The United Nations Security Council will continue negotiating Friday on extending authorization of aid transfers across Syria's border, one day after a scheduled vote was scrapped following disagreement between Russia and the West.
Moscow is seeking a six-month extension, with the possibility to renew, while Western nations want a full year for the transfers, which are being conducted without approval from Damascus.
A vote had been set for Thursday to extend approval of the aid deliveries across the Syrian-Turkish border at Bab al-Hawa, the authorization for which has been in effect since 2014 and is set to expire Sunday.
Norway and Ireland, two non-permanent members of the 15-country Council, produced a new text Thursday evening, which would provide for a six-month extension until mid-January 2023, and then an additional six-month extension "unless the Council decides otherwise."
The extension would also be conditional on a "substantive report" by the secretary-general, including on the operation's transparency, progress on channeling aid across the front line, and progress on meeting humanitarian needs.
Uncertainty remained as to whether the proposal would suit Russia and whether a vote would be possible on Friday.
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Nearly 10,000 trucks loaded with humanitarian aid passed through Bab al-Hawa last year, bound for the rebel-held Idlib region in northwestern Syria. It is the only crossing through which aid can be brought into Idlib without navigating areas controlled by Syrian government forces.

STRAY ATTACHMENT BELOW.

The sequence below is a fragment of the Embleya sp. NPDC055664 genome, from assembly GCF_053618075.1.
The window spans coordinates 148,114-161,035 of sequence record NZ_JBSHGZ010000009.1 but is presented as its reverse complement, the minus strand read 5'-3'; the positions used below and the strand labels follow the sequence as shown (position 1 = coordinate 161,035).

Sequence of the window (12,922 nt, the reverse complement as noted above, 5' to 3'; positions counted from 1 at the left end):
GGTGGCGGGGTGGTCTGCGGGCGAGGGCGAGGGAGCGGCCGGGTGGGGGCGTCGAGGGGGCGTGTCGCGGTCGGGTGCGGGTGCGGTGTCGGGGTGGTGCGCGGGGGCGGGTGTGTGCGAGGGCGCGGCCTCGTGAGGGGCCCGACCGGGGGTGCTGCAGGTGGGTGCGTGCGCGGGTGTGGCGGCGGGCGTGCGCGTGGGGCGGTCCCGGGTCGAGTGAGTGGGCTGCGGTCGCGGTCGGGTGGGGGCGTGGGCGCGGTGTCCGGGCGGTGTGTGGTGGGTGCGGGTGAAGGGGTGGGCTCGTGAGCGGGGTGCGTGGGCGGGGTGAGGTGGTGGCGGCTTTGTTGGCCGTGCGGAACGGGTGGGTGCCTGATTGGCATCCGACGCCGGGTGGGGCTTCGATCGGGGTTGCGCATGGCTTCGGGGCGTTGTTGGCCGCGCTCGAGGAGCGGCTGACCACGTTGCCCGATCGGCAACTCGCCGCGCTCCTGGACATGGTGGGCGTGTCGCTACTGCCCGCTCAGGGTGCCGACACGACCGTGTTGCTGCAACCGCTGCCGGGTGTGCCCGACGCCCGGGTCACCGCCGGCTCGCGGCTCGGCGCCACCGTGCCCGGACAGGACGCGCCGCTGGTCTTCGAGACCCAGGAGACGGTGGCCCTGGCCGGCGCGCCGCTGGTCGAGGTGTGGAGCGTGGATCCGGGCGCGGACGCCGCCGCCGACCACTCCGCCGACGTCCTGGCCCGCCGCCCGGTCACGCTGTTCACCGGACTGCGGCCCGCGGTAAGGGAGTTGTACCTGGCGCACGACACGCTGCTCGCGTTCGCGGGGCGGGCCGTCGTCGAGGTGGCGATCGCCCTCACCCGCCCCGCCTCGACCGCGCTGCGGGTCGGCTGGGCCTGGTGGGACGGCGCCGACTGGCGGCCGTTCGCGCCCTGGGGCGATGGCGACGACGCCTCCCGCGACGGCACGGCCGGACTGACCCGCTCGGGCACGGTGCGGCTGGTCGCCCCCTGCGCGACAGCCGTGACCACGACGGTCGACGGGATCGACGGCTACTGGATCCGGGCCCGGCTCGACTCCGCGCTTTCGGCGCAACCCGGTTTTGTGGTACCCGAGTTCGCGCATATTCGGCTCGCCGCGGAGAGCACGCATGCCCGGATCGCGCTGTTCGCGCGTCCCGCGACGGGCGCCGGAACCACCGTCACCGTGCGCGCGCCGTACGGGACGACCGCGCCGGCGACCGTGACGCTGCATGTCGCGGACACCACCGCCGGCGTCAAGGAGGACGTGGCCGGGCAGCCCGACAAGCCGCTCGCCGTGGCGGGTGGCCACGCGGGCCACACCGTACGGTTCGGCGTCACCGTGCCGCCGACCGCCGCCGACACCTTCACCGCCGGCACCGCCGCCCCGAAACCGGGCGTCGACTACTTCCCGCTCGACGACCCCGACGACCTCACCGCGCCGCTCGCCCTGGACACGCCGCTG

Moscow, which holds veto power on the Security Council and is an ally of Damascus, has curtailed a number of Western-backed measures in recent years.
It views the authorization as a violation of Syria's sovereignty, and believes the delivery of aid to the northwest region should only be carried out from Damascus across the front line.
Russia had hinted in recent months that it would oppose an extension, having already forced a reduction in the number of allowed border crossings.
However its latest draft proposal submitted Thursday, which competes with that of Norway and Ireland, proposes extending the aid by six months, with the potential for the Council to decide in January upon another six months.
Western nations have deemed the text unacceptable, as there is no guarantee of an extension at the start of the new year.
The latest competing texts do however call for "further initiatives to broaden the humanitarian activities in Syria," including in water, sanitation, health, education and shelter.
In recent weeks, dozens of NGOs and several senior UN officials have lobbied Security Council members for the yearlong cross-border aid clearance.